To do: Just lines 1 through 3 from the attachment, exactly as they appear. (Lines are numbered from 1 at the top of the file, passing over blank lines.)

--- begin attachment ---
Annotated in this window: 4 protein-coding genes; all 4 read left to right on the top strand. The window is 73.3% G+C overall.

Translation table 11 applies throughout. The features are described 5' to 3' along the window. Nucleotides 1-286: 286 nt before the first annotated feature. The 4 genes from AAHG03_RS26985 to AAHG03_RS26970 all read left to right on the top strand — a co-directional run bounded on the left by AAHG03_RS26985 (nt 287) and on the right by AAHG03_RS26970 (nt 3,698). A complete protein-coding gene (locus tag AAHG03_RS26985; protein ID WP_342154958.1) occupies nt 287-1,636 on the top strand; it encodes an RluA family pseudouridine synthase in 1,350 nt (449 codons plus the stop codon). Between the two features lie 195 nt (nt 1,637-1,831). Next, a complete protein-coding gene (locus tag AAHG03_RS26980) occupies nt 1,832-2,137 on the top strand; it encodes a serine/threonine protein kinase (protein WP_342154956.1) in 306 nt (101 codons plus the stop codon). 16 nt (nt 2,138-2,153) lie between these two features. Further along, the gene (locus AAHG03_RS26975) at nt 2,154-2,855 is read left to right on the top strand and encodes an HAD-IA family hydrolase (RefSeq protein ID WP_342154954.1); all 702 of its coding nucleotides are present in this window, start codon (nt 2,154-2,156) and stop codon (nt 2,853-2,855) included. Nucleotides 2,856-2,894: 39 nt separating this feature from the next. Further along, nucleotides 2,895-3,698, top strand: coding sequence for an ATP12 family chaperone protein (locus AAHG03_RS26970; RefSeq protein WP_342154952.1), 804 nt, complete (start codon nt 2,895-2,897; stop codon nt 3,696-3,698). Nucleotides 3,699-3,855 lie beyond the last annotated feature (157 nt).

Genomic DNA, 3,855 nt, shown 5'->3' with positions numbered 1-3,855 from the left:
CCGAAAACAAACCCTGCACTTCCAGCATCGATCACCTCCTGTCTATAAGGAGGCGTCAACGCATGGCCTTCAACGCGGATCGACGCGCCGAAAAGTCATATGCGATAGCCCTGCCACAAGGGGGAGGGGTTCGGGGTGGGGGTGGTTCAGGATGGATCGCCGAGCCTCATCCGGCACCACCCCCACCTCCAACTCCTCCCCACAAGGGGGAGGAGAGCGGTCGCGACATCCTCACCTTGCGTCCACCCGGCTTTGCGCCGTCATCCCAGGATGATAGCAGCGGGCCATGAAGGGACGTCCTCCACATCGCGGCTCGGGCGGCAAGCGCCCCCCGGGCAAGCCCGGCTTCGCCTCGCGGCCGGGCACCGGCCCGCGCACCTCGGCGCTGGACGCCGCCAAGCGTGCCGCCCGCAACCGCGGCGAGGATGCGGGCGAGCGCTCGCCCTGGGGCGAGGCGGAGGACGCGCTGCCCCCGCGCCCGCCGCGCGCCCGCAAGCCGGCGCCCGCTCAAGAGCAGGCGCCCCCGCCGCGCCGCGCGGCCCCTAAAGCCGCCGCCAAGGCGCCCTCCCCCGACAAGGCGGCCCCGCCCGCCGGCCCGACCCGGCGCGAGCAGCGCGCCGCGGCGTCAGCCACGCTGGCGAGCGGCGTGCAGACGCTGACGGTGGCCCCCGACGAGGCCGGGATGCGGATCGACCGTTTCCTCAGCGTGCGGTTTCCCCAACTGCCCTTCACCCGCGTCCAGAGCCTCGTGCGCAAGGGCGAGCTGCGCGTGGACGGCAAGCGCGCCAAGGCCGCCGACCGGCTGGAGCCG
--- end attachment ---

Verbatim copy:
Annotated in this window: 4 protein-coding genes; all 4 read left to right on the top strand. The window is 73.3% G+C overall.

Translation table 11 applies throughout. The features are described 5' to 3' along the window. Nucleotides 1-286: 286 nt before the first annotated feature. The 4 genes from AAHG03_RS26985 to AAHG03_RS26970 all read left to right on the top strand — a co-directional run bounded on the left by AAHG03_RS26985 (nt 287) and on the right by AAHG03_RS26970 (nt 3,698). A complete protein-coding gene (locus tag AAHG03_RS26985; protein ID WP_342154958.1) occupies nt 287-1,636 on the top strand; it encodes an RluA family pseudouridine synthase in 1,350 nt (449 codons plus the stop codon). Between the two features lie 195 nt (nt 1,637-1,831). Next, a complete protein-coding gene (locus tag AAHG03_RS26980) occupies nt 1,832-2,137 on the top strand; it encodes a serine/threonine protein kinase (protein WP_342154956.1) in 306 nt (101 codons plus the stop codon). 16 nt (nt 2,138-2,153) lie between these two features. Further along, the gene (locus AAHG03_RS26975) at nt 2,154-2,855 is read left to right on the top strand and encodes an HAD-IA family hydrolase (RefSeq protein ID WP_342154954.1); all 702 of its coding nucleotides are present in this window, start codon (nt 2,154-2,156) and stop codon (nt 2,853-2,855) included. Nucleotides 2,856-2,894: 39 nt separating this feature from the next. Further along, nucleotides 2,895-3,698, top strand: coding sequence for an ATP12 family chaperone protein (locus AAHG03_RS26970; RefSeq protein WP_342154952.1), 804 nt, complete (start codon nt 2,895-2,897; stop codon nt 3,696-3,698). Nucleotides 3,699-3,855 lie beyond the last annotated feature (157 nt).

Genomic DNA, 3,855 nt, shown 5'->3' with positions numbered 1-3,855 from the left: